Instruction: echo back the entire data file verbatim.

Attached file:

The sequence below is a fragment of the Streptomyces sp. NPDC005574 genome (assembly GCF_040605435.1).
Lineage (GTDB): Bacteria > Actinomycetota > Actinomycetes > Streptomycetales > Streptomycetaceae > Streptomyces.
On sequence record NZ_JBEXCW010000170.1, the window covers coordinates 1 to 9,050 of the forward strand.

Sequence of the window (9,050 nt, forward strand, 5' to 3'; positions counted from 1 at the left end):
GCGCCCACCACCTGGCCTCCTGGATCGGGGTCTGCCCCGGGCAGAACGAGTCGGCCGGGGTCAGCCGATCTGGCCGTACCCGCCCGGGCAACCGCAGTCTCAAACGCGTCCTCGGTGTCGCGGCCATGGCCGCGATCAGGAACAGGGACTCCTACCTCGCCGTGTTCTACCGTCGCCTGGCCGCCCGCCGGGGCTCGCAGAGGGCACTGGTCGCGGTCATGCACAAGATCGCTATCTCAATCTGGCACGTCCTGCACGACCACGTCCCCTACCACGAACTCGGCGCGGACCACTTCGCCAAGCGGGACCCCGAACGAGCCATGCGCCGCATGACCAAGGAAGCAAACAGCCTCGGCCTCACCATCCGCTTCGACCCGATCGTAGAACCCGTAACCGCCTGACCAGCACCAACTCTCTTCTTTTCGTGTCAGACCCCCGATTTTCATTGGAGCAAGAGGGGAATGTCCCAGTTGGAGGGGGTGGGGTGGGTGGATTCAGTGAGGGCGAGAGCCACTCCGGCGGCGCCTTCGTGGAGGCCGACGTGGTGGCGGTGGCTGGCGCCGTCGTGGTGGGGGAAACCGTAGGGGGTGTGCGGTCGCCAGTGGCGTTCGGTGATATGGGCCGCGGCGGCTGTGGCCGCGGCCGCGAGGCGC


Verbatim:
The sequence below is a fragment of the Streptomyces sp. NPDC005574 genome (assembly GCF_040605435.1).
Lineage (GTDB): Bacteria > Actinomycetota > Actinomycetes > Streptomycetales > Streptomycetaceae > Streptomyces.
On sequence record NZ_JBEXCW010000170.1, the window covers coordinates 1 to 9,050 of the forward strand.

Sequence of the window (9,050 nt, forward strand, 5' to 3'; positions counted from 1 at the left end):
GCGCCCACCACCTGGCCTCCTGGATCGGGGTCTGCCCCGGGCAGAACGAGTCGGCCGGGGTCAGCCGATCTGGCCGTACCCGCCCGGGCAACCGCAGTCTCAAACGCGTCCTCGGTGTCGCGGCCATGGCCGCGATCAGGAACAGGGACTCCTACCTCGCCGTGTTCTACCGTCGCCTGGCCGCCCGCCGGGGCTCGCAGAGGGCACTGGTCGCGGTCATGCACAAGATCGCTATCTCAATCTGGCACGTCCTGCACGACCACGTCCCCTACCACGAACTCGGCGCGGACCACTTCGCCAAGCGGGACCCCGAACGAGCCATGCGCCGCATGACCAAGGAAGCAAACAGCCTCGGCCTCACCATCCGCTTCGACCCGATCGTAGAACCCGTAACCGCCTGACCAGCACCAACTCTCTTCTTTTCGTGTCAGACCCCCGATTTTCATTGGAGCAAGAGGGGAATGTCCCAGTTGGAGGGGGTGGGGTGGGTGGATTCAGTGAGGGCGAGAGCCACTCCGGCGGCGCCTTCGTGGAGGCCGACGTGGTGGCGGTGGCTGGCGCCGTCGTGGTGGGGGAAACCGTAGGGGGTGTGCGGTCGCCAGTGGCGTTCGGTGATATGGGCCGCGGCGGCTGTGGCCGCGGCCGCGAGGCGC